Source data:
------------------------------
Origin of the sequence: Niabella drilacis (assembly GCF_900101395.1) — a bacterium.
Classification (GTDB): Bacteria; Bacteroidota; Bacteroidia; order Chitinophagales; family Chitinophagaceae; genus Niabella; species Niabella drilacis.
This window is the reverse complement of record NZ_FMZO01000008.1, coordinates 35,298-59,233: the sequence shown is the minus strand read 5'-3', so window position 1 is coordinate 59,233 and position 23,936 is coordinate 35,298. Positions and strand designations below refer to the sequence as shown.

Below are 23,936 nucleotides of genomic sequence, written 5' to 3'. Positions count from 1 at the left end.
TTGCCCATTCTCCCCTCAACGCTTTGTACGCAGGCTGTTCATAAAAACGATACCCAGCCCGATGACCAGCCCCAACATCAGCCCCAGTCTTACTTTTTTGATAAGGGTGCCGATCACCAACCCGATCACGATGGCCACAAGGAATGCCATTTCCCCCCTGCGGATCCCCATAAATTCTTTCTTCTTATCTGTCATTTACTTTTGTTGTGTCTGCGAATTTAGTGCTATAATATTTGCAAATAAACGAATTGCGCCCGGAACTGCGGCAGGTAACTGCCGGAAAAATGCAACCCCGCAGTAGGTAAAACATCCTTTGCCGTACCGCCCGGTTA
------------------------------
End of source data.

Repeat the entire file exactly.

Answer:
Origin of the sequence: Niabella drilacis (assembly GCF_900101395.1) — a bacterium.
Classification (GTDB): Bacteria; Bacteroidota; Bacteroidia; order Chitinophagales; family Chitinophagaceae; genus Niabella; species Niabella drilacis.
This window is the reverse complement of record NZ_FMZO01000008.1, coordinates 35,298-59,233: the sequence shown is the minus strand read 5'-3', so window position 1 is coordinate 59,233 and position 23,936 is coordinate 35,298. Positions and strand designations below refer to the sequence as shown.

Below are 23,936 nucleotides of genomic sequence, written 5' to 3'. Positions count from 1 at the left end.
TTGCCCATTCTCCCCTCAACGCTTTGTACGCAGGCTGTTCATAAAAACGATACCCAGCCCGATGACCAGCCCCAACATCAGCCCCAGTCTTACTTTTTTGATAAGGGTGCCGATCACCAACCCGATCACGATGGCCACAAGGAATGCCATTTCCCCCCTGCGGATCCCCATAAATTCTTTCTTCTTATCTGTCATTTACTTTTGTTGTGTCTGCGAATTTAGTGCTATAATATTTGCAAATAAACGAATTGCGCCCGGAACTGCGGCAGGTAACTGCCGGAAAAATGCAACCCCGCAGTAGGTAAAACATCCTTTGCCGTACCGCCCGGTTA